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The three reasons RA must come down hard on Folau

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Roar Guru
10th April, 2019
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3749 Reads

It’s Deja Vu in Rugbyland with Izzy Folau back in the limelight. It’s got nothing to do with his record of 60 tries, but another Instagram post condemning “homosexuals” along with drunks, atheists, etc.

Full disclosure. I’m an atheist, my brother is gay, I spend most of my weekend drunk, and I worship sport, so I tick a few of Izzy’s hell-bound boxes. I also have several devoutly religious mates, and believe Australia should be a land of religious freedom.

I do believe in freedom of speech, however, that does not result in freedom from ramifications. Caveats over, here are the three reasons I believe RA should come down heavily on Israel Folau.

There are financial implications
Now I don’t believe this is the most important, as I am a little more emotionally biased when it comes to the topic, but it’s a blatant and irrefutable issue. There is most likely going to be backlash from existing sponsors wanting to distance themselves from Izzy and these types of messages.

Let’s look at the Wallabies major sponsor – Qantas. On Twitter, they are the ‘Qantas Wallabies’, with the logo is slapped across the gold jersey. Meanwhile, Qantas are one of Australia’s most inclusive hirers.

Qantas has strong LGBTI connections, their CEO is openly gay. It’s not hard to imagine that they may not want their brand on the chest of a bloke posting that all gay people are going to hell.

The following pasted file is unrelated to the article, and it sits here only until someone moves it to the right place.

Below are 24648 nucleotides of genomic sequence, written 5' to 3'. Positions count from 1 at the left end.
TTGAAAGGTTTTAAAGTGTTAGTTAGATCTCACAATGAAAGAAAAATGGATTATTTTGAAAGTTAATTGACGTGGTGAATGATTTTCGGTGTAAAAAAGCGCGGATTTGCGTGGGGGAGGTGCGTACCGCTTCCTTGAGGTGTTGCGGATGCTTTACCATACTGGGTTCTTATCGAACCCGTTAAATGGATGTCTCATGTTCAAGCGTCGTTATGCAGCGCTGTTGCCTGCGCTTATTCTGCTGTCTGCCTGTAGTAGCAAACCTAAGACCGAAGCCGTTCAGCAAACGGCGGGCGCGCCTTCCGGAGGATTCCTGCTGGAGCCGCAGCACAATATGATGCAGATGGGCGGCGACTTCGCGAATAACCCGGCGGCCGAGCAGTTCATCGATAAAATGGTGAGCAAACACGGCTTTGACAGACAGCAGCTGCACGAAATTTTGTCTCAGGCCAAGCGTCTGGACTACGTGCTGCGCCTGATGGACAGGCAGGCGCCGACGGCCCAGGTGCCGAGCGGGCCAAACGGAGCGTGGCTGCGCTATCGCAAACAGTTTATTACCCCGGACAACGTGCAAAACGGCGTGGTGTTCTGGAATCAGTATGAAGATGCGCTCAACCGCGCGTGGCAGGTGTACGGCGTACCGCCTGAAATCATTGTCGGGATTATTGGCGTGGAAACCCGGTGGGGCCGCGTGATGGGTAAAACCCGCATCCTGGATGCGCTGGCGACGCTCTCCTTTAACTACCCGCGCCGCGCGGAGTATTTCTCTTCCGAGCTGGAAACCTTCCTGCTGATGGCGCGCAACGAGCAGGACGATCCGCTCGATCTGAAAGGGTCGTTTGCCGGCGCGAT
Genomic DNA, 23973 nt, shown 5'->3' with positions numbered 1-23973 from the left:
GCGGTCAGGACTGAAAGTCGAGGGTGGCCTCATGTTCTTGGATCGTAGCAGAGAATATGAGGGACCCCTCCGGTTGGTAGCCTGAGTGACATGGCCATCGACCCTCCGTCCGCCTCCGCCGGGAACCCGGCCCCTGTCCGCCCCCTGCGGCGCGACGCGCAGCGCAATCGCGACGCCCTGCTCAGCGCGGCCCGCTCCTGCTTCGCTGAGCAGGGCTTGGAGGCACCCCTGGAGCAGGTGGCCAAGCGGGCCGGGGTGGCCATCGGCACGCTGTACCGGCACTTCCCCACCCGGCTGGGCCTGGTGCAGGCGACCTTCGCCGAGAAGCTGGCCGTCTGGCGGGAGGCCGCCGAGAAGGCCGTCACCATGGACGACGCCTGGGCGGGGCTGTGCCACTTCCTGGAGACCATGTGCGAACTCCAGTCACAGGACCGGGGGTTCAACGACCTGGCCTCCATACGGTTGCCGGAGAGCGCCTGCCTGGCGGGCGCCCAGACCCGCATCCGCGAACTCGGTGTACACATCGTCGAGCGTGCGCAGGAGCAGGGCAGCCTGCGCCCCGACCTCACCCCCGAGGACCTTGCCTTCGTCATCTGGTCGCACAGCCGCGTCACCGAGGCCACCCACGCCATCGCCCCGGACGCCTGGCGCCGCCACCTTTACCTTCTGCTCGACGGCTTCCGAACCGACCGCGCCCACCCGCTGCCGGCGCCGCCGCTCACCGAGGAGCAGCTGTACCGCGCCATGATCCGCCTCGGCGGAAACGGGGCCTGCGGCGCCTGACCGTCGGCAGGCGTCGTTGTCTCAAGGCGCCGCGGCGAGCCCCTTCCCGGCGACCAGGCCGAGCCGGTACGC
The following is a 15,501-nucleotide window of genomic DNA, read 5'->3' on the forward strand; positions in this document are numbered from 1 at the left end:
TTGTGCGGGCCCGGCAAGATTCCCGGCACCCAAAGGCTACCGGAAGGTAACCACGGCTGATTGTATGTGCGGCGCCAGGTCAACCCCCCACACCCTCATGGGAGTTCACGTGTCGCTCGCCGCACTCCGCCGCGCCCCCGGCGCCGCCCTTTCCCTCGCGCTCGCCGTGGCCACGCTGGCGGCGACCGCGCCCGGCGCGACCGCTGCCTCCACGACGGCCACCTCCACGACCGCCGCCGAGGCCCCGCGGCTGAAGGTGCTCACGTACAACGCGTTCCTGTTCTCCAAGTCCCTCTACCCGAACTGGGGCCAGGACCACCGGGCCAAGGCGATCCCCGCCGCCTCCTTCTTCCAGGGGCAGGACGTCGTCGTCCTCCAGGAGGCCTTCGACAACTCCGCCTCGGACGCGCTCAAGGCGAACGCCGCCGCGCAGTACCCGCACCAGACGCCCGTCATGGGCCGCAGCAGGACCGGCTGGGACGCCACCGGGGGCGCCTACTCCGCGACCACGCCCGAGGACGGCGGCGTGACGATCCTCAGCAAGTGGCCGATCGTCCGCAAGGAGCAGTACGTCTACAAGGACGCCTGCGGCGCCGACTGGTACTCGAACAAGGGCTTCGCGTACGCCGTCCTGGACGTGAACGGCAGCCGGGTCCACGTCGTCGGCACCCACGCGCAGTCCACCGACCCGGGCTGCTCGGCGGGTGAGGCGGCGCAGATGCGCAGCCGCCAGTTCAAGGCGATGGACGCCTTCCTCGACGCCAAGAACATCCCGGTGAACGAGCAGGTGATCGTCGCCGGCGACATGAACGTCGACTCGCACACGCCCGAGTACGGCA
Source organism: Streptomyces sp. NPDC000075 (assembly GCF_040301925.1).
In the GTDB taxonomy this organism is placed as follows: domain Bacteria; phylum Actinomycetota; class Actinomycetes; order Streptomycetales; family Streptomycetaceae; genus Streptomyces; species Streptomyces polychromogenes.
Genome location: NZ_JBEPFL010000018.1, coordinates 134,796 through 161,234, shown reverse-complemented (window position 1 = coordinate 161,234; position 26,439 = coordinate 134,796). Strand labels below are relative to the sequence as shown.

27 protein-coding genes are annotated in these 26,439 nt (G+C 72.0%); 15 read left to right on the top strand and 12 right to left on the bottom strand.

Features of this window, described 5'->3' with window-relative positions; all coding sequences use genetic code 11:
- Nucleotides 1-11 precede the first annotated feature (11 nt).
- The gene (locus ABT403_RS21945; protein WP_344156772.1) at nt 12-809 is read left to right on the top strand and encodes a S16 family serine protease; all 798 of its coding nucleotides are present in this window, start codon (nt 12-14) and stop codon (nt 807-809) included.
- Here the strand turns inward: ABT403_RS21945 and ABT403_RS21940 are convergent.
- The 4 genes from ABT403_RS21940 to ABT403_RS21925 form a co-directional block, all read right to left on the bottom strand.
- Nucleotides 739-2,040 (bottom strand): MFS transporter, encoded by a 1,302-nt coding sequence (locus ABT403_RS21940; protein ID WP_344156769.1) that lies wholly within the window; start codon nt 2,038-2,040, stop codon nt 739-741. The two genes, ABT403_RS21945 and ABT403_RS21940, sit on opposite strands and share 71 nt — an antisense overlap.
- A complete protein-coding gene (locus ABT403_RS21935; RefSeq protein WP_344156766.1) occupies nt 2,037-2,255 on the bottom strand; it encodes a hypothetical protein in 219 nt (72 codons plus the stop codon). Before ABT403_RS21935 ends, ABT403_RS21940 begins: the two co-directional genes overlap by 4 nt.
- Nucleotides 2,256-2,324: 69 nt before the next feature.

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I’m sure they would be able to find a replacement sponsor should Qantas deem this to be enough, but I daresay from a branding position, there may be fewer takers, and with a fewer dollars.

Israel Folau of the Waratahs

Israel Folau. (Photo by Tony Feder/Getty Images)

RA as an employer needs to consider their work culture
I’ll admit, I’m in marketing and the bulk of my time spent with HR has been from organising work piss-ups. Again, I’m headed to the bad place. Whilst the world of professional sport is a unique one, RA is an employer which holds its employees to a code of conduct.

If I were to wander the halls of my office with similar statements of condemnation, the next EOFY party would be organised by Jenny from accounts, as I believe I would be bounced from the office rather quickly.

It is not about hamstringing Folau’s right to religious freedom, as it is about having a harmonious work environment. I often wonder what David Pocock thinks of Izzy’s comments, given Poey’s history of calling out of homophobic slurs on the rugby pitch.

Israel Folau receives a yellow

Australia’s Israel Folau, right, is shown a yellow card during their rugby union test match against Ireland in Sydney, Saturday, June 23, 2018. (AP Photo/Rick Rycroft)

Israel Folau is meant to be a role model – to all rugby fans
Kids will naturally look up to their sports heroes as role models, which admittedly can be fraught with danger. The excuse “I didn’t sign up for being a role model”, is a load of s*** given the salaries and expectations on their engagement.

Australia has a proud gay rugby culture, with Aussie sides taking out six of the last seven Bingham Cups (shout out to my cousin, George, who plays for the Sydney Convicts).

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I believe Izzy’s actions show a lack of empathy to any young Australians who would feel attacked by his posts. I know many people who struggled with their own sexual identity at a young age, and if they were to hear such disparaging comments from their idol, well it can have untold impacts on their mental health.

Yes, as a proud Christian man he deserves to be able to be a strong role model for young Christians, too, but I put it to him, that it doesn’t need to be done by vilifying and condemning gay people. They aren’t mutually exclusive.

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Fwoar, there’s my six cents, two for each point. It’s an emotionally charged issue, however, as it’s Groundhog Day for Rugby Australia, they may need to make a bold, rational decision.